President Trump, admitting he came into office wanting to pull all U.S. troops out of Afghanistan, said Monday he had changed his mind and had approved what amounted to an open-ended military commitment to prevent terrorist safe havens there.
“My original instinct was to pull out, and historically I like following my instincts. But all of my life I heard that decisions are much different when you sit behind the desk in the Oval Office,” Trump said, in a rare acknowledgment of the unique pressures and vantage of his office.
“The consequences of a rapid exit are both predictable and unacceptable,” Trump said, adopting the rationale that his predecessors, Presidents George W. Bush and Barack Obama, had used to justify 16 years of U.S. military involvement in Afghanistan.
“A hasty withdrawal would create a vacuum that terrorists — including ISIS and Al Qaeda — would instantly fill, just as happened before Sept. 11.”
Trump’s speech — in a televised prime-time address before an audience of troops at Ft. Myer, across the Potomac River from Washington in Virginia — marked a shift to a much more traditional Republican foreign policy by a president who ran for office disparaging what he often referred to as the “stupid” decisions of the past.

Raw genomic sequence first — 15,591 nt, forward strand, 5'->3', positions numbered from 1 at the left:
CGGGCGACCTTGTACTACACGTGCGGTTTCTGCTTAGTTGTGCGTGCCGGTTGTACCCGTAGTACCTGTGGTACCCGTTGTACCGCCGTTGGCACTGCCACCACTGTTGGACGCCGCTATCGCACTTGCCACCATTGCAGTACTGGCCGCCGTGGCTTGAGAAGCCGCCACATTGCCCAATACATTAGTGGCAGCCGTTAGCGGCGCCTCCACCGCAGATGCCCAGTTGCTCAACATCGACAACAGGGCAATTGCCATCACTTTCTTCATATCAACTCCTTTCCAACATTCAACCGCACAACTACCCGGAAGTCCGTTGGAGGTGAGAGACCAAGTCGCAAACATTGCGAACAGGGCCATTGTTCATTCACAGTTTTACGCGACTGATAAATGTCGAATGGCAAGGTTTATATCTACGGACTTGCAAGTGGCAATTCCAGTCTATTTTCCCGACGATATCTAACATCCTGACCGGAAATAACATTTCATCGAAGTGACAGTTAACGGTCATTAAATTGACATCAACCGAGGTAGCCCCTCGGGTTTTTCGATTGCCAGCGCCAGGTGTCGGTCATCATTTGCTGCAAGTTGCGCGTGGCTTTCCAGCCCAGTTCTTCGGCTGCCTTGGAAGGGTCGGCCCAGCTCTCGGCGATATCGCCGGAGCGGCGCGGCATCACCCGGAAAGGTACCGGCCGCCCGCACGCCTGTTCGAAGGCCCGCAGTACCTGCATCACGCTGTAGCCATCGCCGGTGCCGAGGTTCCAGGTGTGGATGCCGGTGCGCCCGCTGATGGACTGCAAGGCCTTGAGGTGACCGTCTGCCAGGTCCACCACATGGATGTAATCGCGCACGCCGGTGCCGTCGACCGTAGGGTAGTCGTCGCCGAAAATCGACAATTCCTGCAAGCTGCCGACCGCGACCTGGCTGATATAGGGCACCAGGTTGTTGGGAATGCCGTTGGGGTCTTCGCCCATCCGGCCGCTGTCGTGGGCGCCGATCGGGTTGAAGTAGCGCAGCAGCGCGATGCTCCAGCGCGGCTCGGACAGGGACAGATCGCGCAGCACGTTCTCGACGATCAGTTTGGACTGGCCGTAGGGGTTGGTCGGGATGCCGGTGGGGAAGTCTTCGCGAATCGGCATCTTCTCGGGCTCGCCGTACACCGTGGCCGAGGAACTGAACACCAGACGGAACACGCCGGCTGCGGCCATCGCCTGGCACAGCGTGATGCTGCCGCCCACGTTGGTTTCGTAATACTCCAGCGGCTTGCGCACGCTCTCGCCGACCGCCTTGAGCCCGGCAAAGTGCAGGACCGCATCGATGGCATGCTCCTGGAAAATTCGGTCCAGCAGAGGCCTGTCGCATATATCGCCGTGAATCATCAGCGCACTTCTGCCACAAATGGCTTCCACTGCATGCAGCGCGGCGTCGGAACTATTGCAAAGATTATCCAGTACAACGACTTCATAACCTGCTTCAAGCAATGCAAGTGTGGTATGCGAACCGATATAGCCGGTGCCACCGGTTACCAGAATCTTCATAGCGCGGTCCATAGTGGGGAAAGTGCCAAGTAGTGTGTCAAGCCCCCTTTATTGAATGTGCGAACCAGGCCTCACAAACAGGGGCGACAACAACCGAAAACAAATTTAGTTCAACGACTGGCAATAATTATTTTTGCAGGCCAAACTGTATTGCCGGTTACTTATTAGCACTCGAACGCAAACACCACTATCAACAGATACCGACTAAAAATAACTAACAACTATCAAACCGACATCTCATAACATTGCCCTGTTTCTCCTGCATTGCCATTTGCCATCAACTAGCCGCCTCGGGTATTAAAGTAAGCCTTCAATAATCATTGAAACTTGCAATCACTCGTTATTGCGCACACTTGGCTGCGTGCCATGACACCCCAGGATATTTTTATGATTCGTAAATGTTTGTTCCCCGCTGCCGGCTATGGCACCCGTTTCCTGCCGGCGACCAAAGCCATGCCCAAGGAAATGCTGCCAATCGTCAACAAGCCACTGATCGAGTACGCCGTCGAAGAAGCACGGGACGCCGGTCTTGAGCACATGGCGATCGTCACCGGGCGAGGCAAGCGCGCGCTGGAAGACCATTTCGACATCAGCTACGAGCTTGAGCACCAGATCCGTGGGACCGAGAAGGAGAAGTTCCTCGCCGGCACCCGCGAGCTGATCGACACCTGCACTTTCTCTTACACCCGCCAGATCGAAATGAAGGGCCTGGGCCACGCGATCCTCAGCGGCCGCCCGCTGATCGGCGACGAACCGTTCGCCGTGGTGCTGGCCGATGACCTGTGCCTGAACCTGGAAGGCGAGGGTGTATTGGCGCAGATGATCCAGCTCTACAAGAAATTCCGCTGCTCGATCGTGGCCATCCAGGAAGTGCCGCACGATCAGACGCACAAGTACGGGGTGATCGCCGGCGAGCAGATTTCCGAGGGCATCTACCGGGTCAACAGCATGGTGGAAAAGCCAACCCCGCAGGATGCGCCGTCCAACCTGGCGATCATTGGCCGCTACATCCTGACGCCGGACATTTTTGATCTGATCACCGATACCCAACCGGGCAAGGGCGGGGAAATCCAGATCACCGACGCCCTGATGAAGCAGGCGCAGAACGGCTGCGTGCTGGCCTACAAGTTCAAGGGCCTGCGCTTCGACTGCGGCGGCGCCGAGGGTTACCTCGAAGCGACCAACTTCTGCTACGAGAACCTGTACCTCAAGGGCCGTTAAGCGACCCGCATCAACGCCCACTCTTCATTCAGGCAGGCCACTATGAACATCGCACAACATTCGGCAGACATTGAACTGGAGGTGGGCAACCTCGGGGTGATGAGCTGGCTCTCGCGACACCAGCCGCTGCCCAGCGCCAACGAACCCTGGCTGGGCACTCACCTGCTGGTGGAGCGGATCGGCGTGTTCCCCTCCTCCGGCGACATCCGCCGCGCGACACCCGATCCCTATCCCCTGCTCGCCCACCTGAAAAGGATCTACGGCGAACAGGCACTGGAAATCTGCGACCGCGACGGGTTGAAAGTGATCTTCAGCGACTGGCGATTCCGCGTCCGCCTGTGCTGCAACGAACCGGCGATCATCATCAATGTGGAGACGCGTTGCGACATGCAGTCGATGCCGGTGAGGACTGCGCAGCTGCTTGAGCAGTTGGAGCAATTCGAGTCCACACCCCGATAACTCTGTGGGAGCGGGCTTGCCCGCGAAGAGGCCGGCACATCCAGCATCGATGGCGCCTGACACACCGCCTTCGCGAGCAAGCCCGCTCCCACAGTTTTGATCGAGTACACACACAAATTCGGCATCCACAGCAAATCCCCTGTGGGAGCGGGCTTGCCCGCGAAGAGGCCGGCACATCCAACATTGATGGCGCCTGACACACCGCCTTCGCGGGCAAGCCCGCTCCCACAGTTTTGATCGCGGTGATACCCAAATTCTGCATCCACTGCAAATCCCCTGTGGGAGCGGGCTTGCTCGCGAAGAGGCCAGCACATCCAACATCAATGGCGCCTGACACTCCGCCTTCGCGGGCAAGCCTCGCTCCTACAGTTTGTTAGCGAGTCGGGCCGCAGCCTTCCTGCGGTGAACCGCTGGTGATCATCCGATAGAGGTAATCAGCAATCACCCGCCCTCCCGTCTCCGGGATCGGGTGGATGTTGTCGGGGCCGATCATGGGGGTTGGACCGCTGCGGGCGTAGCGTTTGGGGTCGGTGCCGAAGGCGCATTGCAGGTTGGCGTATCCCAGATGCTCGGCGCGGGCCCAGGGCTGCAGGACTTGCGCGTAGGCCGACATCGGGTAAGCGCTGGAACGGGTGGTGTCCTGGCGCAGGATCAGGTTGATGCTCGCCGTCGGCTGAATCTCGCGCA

Reading from a teleprompter in sober tones, Trump did not provide details for increased involvement, saying he would publicize neither troop levels nor timetables for deployment. But his military advisors are seeking 4,000 more troops, a 50% increase, and stepped-up counter-terrorism operations.
Currently, there are about 8,400 U.S. and 5,000 North Atlantic Treaty Organization troops in the country, advising Afghan security forces. Some NATO allies have also pledged to send more troops. The American troop levels are down from a peak of more than 100,000 during President Obama’s first term.
Trump said he would not provide a “blank check” for U.S. support to Afghanistan’s government. But he also said he would not adhere to any schedule or specify benchmarks for when U.S. involvement might end.
He also fired a strong rhetorical volley at an erstwhile U.S. ally, Pakistan, which he accused of providing a safe “harbor for criminals and terrorists.” By contrast, he offered warm words for Pakistan’s long-standing rival, India, with which he said the U.S. would “further develop its strategic partnership.”